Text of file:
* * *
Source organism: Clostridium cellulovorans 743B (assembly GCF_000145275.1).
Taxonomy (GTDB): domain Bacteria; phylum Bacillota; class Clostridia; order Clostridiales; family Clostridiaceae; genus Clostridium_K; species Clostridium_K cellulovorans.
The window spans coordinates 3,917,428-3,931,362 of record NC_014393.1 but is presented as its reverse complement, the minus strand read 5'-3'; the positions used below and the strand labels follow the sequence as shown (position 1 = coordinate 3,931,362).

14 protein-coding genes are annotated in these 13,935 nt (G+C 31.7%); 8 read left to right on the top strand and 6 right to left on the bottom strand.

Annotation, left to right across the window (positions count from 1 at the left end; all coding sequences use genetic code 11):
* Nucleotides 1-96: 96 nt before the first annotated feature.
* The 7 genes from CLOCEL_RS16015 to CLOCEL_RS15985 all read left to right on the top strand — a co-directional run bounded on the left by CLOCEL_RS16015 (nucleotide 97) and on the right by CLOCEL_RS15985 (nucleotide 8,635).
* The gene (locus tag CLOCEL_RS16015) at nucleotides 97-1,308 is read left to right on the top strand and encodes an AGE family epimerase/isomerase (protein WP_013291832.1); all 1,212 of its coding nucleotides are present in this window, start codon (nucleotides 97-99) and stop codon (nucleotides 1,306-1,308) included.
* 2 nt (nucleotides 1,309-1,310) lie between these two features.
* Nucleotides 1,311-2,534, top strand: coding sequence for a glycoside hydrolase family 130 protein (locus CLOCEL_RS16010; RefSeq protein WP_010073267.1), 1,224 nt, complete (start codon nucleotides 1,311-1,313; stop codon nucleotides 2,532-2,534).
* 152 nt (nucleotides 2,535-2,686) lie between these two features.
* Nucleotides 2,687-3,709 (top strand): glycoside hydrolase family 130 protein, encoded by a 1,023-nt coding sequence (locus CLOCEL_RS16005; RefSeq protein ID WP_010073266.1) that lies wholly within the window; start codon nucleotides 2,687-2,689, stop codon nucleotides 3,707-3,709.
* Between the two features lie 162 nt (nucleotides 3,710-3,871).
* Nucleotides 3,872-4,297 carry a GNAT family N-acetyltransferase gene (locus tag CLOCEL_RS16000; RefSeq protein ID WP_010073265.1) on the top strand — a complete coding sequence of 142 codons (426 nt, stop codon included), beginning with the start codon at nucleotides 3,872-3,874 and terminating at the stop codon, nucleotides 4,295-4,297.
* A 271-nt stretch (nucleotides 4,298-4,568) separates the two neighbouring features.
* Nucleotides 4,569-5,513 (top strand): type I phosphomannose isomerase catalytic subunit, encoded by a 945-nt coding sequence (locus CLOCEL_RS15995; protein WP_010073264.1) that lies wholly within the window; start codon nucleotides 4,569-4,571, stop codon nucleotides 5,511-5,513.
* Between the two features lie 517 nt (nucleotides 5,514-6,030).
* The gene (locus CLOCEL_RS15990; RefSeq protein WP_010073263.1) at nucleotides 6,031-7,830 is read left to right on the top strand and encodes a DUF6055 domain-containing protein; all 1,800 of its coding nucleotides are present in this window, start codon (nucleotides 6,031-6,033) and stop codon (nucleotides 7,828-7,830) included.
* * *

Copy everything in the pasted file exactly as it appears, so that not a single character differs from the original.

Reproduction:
Source organism: Clostridium cellulovorans 743B (assembly GCF_000145275.1).
Taxonomy (GTDB): domain Bacteria; phylum Bacillota; class Clostridia; order Clostridiales; family Clostridiaceae; genus Clostridium_K; species Clostridium_K cellulovorans.
The window spans coordinates 3,917,428-3,931,362 of record NC_014393.1 but is presented as its reverse complement, the minus strand read 5'-3'; the positions used below and the strand labels follow the sequence as shown (position 1 = coordinate 3,931,362).

14 protein-coding genes are annotated in these 13,935 nt (G+C 31.7%); 8 read left to right on the top strand and 6 right to left on the bottom strand.

Annotation, left to right across the window (positions count from 1 at the left end; all coding sequences use genetic code 11):
* Nucleotides 1-96: 96 nt before the first annotated feature.
* The 7 genes from CLOCEL_RS16015 to CLOCEL_RS15985 all read left to right on the top strand — a co-directional run bounded on the left by CLOCEL_RS16015 (nucleotide 97) and on the right by CLOCEL_RS15985 (nucleotide 8,635).
* The gene (locus tag CLOCEL_RS16015) at nucleotides 97-1,308 is read left to right on the top strand and encodes an AGE family epimerase/isomerase (protein WP_013291832.1); all 1,212 of its coding nucleotides are present in this window, start codon (nucleotides 97-99) and stop codon (nucleotides 1,306-1,308) included.
* 2 nt (nucleotides 1,309-1,310) lie between these two features.
* Nucleotides 1,311-2,534, top strand: coding sequence for a glycoside hydrolase family 130 protein (locus CLOCEL_RS16010; RefSeq protein WP_010073267.1), 1,224 nt, complete (start codon nucleotides 1,311-1,313; stop codon nucleotides 2,532-2,534).
* 152 nt (nucleotides 2,535-2,686) lie between these two features.
* Nucleotides 2,687-3,709 (top strand): glycoside hydrolase family 130 protein, encoded by a 1,023-nt coding sequence (locus CLOCEL_RS16005; RefSeq protein ID WP_010073266.1) that lies wholly within the window; start codon nucleotides 2,687-2,689, stop codon nucleotides 3,707-3,709.
* Between the two features lie 162 nt (nucleotides 3,710-3,871).
* Nucleotides 3,872-4,297 carry a GNAT family N-acetyltransferase gene (locus tag CLOCEL_RS16000; RefSeq protein ID WP_010073265.1) on the top strand — a complete coding sequence of 142 codons (426 nt, stop codon included), beginning with the start codon at nucleotides 3,872-3,874 and terminating at the stop codon, nucleotides 4,295-4,297.
* A 271-nt stretch (nucleotides 4,298-4,568) separates the two neighbouring features.
* Nucleotides 4,569-5,513 (top strand): type I phosphomannose isomerase catalytic subunit, encoded by a 945-nt coding sequence (locus CLOCEL_RS15995; protein WP_010073264.1) that lies wholly within the window; start codon nucleotides 4,569-4,571, stop codon nucleotides 5,511-5,513.
* Between the two features lie 517 nt (nucleotides 5,514-6,030).
* The gene (locus CLOCEL_RS15990; RefSeq protein WP_010073263.1) at nucleotides 6,031-7,830 is read left to right on the top strand and encodes a DUF6055 domain-containing protein; all 1,800 of its coding nucleotides are present in this window, start codon (nucleotides 6,031-6,033) and stop codon (nucleotides 7,828-7,830) included.